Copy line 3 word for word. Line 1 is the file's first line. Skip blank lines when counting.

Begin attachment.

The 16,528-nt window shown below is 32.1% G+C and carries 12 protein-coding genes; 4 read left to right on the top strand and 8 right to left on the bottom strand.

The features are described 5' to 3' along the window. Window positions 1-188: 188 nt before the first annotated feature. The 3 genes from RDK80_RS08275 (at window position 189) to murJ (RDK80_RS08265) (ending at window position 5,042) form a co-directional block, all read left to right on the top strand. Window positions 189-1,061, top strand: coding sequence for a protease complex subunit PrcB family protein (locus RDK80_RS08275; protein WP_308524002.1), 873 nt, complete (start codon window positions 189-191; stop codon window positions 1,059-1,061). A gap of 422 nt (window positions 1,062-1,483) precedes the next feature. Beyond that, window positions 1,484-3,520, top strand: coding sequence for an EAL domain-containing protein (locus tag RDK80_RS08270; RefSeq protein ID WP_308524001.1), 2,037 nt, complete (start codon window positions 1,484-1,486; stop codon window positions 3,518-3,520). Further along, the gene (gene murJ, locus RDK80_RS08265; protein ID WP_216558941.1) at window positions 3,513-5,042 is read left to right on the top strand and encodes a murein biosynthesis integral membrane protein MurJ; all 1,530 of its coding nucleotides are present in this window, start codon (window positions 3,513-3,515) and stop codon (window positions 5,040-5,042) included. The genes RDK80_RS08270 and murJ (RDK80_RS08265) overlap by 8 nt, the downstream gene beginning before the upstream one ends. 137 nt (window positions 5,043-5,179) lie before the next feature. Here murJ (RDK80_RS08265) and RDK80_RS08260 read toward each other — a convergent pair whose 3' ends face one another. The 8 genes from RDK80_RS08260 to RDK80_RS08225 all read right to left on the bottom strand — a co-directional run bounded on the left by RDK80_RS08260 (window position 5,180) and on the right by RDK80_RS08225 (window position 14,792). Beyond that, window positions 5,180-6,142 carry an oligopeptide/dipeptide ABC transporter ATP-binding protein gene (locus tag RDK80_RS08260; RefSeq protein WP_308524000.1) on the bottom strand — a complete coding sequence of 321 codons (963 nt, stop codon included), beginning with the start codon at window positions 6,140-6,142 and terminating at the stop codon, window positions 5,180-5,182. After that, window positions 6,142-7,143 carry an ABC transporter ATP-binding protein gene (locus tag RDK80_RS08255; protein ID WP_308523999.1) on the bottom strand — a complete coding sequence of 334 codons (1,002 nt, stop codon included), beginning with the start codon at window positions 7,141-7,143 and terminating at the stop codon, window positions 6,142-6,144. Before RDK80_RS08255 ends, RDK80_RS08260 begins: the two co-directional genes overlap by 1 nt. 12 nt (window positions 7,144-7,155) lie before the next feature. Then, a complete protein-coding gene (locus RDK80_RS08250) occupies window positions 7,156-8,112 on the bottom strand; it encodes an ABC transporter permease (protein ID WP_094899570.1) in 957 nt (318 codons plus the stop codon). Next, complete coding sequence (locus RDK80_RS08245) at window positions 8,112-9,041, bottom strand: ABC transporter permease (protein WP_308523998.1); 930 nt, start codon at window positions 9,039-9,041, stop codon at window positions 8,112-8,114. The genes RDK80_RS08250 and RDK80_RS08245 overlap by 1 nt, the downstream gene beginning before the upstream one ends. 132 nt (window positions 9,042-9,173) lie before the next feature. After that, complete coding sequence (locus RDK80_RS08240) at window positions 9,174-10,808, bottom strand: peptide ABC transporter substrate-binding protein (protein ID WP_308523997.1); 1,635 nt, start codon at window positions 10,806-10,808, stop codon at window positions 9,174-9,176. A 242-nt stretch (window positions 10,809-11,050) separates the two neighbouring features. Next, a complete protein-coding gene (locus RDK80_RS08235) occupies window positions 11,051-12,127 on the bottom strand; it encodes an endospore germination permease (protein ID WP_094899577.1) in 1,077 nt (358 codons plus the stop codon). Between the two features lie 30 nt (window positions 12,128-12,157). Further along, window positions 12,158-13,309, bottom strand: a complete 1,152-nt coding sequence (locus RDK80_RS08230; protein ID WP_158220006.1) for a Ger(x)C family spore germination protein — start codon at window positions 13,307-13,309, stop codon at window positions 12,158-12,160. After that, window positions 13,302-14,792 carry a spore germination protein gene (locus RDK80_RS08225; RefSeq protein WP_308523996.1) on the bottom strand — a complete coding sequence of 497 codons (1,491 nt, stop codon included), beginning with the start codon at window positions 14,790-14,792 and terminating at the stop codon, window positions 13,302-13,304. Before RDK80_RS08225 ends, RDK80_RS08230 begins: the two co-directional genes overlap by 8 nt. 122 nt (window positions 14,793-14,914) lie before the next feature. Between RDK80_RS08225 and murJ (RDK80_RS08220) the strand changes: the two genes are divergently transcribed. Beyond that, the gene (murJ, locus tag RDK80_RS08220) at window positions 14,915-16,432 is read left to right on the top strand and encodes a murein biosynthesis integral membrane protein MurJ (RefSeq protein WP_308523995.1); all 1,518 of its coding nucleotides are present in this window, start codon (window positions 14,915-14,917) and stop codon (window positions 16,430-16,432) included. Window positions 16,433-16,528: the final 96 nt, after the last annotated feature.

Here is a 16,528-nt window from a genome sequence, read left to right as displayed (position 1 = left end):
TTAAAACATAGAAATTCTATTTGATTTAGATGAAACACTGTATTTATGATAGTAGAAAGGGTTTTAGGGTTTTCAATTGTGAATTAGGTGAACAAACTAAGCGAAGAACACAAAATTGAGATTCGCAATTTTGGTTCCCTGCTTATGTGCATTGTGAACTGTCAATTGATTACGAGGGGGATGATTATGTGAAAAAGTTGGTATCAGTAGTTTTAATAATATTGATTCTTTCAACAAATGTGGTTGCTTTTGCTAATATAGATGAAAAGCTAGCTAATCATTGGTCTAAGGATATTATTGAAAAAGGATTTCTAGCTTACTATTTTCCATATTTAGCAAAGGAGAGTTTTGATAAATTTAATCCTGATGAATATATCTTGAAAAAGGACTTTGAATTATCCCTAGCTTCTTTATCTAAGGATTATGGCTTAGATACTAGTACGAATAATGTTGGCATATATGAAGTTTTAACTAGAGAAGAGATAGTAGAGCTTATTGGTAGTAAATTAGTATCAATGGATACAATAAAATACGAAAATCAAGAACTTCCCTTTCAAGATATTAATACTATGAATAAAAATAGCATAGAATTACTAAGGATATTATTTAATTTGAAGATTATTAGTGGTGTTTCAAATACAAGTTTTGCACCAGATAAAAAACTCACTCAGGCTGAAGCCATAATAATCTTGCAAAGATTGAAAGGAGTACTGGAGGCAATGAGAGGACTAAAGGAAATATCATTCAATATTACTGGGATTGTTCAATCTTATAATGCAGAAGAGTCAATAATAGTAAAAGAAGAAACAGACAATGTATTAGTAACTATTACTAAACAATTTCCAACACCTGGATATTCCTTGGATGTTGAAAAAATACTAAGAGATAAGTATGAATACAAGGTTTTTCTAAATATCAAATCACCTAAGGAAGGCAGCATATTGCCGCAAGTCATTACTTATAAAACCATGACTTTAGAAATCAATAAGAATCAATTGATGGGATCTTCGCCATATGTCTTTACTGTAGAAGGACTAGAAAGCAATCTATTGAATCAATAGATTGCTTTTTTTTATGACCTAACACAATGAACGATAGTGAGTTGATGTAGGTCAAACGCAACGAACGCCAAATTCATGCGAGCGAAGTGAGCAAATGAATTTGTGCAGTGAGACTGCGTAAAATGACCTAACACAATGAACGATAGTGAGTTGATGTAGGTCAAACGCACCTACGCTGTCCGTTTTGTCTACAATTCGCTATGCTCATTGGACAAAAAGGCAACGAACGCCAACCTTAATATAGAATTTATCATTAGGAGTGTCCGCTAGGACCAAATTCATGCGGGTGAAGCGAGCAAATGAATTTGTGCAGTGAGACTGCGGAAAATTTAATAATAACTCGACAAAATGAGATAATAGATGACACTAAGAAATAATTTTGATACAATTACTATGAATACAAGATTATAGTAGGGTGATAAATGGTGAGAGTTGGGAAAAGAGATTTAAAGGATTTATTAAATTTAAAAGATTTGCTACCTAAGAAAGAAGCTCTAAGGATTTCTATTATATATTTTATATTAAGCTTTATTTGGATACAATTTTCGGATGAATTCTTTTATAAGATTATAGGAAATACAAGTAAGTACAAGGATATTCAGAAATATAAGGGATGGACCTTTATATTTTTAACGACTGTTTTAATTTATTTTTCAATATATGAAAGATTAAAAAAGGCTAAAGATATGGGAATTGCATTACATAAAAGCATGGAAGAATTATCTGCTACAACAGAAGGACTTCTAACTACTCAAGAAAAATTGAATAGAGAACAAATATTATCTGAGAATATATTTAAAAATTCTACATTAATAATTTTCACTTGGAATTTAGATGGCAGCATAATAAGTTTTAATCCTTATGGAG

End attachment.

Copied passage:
Here is a 16,528-nt window from a genome sequence, read left to right as displayed (position 1 = left end):